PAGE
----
We turn into these arm-chair philosophers wherein we sit back and start criticizing others’ thoughts and beliefs despite being completely aware that deep down we still yearn to believe in something good. We yearn for those few, who can rise above all the ridicule and the general lack of faith and show us that there is still something left to hope for, who can instill some belief in the sincerity or goodness of human motives.
Arjun was one of those few.
I remember Arjun speaking in one of our communication classes on how we, the youth, could play a vital role in changing the existing corrupted system. His passion and firm beliefs to bring about a positive change in our society were quite inspiring. From thrashing opponents on the badminton court to cracking the toughest of internship interviews, he had left his mark of excellence in all areas. For me, he was easily the most sincere and straightforward guy amongst all that I had met during my MBA tenure.
I am no parent, and at 24, I am yet to see much of this world. I simply cannot empathize or imagine the pain that you, as his parents, must be going through at this moment. All I wanted to say for now is that I am sorry for your loss.
I hope, after all the tears have been shed, you would start living with a smile holding on to the thought that you had raised a wonderful son.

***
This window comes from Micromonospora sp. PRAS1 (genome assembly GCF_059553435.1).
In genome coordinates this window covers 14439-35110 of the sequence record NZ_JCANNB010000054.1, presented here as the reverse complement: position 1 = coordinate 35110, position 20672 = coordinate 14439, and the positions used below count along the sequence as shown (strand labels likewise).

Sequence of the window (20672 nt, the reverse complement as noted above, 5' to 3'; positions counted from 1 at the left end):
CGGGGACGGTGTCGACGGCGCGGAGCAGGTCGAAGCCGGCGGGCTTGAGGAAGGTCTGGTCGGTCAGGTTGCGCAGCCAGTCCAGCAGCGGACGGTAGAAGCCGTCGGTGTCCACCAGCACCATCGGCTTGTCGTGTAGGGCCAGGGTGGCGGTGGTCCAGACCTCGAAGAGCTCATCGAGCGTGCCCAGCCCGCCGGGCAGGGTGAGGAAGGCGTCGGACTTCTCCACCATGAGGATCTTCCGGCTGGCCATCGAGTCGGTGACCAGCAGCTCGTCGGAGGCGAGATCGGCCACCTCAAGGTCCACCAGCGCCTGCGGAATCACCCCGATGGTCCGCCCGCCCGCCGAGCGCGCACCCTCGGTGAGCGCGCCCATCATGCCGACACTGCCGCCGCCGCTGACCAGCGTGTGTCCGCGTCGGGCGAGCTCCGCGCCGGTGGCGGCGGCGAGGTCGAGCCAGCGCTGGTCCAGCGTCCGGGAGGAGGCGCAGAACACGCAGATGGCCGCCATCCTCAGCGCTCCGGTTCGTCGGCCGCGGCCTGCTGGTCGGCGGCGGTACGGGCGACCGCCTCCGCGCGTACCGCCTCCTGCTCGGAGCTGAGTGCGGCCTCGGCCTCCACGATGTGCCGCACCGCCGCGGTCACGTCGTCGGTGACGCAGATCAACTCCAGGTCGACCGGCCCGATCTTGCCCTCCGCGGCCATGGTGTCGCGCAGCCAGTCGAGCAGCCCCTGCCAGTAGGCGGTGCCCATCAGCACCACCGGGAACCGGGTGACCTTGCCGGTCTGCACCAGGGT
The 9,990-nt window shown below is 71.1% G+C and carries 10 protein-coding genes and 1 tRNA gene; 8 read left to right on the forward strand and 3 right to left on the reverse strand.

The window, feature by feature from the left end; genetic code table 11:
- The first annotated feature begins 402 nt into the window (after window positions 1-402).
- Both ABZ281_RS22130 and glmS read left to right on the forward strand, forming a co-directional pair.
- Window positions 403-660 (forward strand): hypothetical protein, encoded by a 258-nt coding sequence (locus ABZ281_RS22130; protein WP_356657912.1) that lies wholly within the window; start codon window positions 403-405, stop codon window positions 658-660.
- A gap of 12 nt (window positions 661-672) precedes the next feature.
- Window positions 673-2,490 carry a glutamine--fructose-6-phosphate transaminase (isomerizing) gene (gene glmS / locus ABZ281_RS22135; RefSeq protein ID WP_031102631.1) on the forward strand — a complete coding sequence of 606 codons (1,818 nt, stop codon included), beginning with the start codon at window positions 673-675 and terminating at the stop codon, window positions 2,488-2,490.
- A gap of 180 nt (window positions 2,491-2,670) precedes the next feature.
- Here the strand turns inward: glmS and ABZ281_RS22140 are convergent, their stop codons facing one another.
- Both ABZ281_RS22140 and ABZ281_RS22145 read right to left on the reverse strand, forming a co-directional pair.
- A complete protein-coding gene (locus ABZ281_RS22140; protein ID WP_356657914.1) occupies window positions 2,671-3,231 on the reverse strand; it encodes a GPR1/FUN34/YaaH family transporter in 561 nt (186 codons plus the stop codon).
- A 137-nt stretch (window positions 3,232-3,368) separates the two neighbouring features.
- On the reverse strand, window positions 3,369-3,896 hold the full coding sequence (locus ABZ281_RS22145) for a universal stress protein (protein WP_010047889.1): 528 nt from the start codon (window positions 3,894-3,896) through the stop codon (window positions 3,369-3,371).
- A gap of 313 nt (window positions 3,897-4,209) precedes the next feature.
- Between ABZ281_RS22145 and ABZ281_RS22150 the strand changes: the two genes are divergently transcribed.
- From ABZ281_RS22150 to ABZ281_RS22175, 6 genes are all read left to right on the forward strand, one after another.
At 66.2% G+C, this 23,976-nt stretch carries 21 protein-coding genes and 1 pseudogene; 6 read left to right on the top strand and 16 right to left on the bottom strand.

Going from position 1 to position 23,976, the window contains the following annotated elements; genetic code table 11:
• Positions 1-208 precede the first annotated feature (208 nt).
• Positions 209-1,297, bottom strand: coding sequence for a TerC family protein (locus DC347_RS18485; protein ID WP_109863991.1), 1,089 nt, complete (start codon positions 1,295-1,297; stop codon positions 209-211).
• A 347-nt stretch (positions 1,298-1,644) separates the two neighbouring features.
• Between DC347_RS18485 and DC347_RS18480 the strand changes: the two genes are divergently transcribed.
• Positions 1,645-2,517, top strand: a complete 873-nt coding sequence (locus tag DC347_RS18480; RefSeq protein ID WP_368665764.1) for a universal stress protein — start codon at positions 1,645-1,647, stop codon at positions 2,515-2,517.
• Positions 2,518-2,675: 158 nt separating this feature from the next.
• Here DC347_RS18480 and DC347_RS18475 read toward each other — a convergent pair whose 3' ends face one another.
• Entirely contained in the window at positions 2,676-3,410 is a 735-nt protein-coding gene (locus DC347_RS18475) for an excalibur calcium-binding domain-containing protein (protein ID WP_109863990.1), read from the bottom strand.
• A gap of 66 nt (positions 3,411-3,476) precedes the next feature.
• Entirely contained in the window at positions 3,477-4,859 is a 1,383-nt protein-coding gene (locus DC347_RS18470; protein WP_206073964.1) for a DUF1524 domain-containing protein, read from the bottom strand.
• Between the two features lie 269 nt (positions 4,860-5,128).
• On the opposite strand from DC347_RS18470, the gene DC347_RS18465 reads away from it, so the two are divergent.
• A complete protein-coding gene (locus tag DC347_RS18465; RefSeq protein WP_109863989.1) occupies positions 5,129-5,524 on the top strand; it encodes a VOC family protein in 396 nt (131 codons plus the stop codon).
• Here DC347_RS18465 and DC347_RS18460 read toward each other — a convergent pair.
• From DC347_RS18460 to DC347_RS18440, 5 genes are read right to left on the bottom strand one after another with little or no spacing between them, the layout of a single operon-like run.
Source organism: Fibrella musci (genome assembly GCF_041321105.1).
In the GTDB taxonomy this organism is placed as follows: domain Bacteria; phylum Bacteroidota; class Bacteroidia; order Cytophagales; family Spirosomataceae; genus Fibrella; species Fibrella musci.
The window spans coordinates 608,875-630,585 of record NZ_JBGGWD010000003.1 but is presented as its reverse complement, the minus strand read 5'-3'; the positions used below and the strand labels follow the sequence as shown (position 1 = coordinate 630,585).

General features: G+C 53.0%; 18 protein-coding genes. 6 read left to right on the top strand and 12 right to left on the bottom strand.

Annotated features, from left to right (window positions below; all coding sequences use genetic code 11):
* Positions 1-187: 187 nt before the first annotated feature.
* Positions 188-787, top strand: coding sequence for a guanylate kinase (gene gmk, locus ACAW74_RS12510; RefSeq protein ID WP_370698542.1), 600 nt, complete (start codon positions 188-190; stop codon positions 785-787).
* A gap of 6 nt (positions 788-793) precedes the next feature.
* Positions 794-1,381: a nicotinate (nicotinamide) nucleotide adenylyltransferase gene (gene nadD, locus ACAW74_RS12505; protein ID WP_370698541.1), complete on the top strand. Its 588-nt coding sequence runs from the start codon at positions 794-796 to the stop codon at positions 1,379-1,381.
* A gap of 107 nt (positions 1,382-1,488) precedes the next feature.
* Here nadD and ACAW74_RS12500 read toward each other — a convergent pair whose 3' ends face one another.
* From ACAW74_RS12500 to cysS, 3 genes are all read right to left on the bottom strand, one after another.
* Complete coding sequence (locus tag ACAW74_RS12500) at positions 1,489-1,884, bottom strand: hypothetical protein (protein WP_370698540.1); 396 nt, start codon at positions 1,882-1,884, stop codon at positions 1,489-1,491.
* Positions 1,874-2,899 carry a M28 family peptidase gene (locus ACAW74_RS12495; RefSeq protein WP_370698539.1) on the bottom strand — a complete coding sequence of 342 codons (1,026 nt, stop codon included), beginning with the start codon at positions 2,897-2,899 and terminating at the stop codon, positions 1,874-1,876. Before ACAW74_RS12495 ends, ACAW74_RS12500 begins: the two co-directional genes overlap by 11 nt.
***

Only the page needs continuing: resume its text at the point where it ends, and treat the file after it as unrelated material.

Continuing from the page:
Grieving does not end with a funeral or a eulogy. While I was writing the note, I wasn’t aware that, in a way, I was processing my emotions as well. For the next few months, we were texting each other occasionally, Arjun’s dad and I. We exchanged pictures; I told him about the few moments I had shared with Arjun while he talked about his son’s high school and graduation days.
While a funeral is an act of farewell, a eulogy has elements of gratitude and celebration. But both are just rituals to deal with the overwhelming pain and discomfort. The real closure happens when we find a way of openly talking about the one we have lost. It is only in that spirit that we find the beauty in sadness, the honor in mournful observance.
PS: Thank you.
This PS is not a post script. I am addressing it to my muse who inspired me to write.